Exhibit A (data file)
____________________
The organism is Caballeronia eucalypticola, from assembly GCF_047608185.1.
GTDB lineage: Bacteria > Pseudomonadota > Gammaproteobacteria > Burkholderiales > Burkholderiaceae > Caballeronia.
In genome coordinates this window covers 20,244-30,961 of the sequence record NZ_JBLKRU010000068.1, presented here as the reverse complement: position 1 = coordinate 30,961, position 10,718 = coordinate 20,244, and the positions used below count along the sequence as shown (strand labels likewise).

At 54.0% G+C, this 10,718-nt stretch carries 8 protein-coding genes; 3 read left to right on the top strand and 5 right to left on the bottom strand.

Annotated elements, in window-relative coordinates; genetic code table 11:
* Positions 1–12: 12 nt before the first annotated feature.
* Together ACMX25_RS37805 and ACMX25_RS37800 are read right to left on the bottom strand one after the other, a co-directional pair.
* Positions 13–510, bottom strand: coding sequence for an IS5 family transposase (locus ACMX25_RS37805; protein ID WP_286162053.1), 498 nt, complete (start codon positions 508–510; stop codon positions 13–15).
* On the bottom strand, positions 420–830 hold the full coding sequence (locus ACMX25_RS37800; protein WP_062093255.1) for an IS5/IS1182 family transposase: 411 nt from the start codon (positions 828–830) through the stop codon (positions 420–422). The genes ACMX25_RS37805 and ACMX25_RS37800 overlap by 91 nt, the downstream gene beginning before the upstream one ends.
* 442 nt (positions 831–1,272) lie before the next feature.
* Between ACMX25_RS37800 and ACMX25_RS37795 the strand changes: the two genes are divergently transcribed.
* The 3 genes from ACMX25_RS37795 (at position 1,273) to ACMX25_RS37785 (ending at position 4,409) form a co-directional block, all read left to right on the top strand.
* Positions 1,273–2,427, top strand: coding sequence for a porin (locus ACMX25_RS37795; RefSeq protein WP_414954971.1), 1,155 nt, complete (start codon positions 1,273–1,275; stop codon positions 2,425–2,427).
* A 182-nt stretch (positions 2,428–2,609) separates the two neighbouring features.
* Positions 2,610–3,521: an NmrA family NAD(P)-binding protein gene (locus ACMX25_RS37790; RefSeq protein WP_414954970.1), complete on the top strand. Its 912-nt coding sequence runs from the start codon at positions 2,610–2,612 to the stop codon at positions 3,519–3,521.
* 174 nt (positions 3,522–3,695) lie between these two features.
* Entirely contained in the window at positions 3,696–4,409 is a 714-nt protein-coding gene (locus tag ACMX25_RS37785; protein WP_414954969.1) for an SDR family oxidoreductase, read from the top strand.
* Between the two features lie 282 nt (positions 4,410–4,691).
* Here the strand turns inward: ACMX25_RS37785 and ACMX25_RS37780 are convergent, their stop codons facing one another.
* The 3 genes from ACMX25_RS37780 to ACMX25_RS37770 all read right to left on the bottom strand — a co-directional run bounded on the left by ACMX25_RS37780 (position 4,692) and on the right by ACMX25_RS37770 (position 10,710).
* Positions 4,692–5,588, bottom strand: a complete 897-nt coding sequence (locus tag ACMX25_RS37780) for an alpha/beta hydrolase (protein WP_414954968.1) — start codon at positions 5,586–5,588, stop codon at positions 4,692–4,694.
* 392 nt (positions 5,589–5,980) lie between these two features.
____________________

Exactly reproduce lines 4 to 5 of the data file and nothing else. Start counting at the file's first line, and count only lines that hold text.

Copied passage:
At 54.0% G+C, this 10,718-nt stretch carries 8 protein-coding genes; 3 read left to right on the top strand and 5 right to left on the bottom strand.

Annotated elements, in window-relative coordinates; genetic code table 11: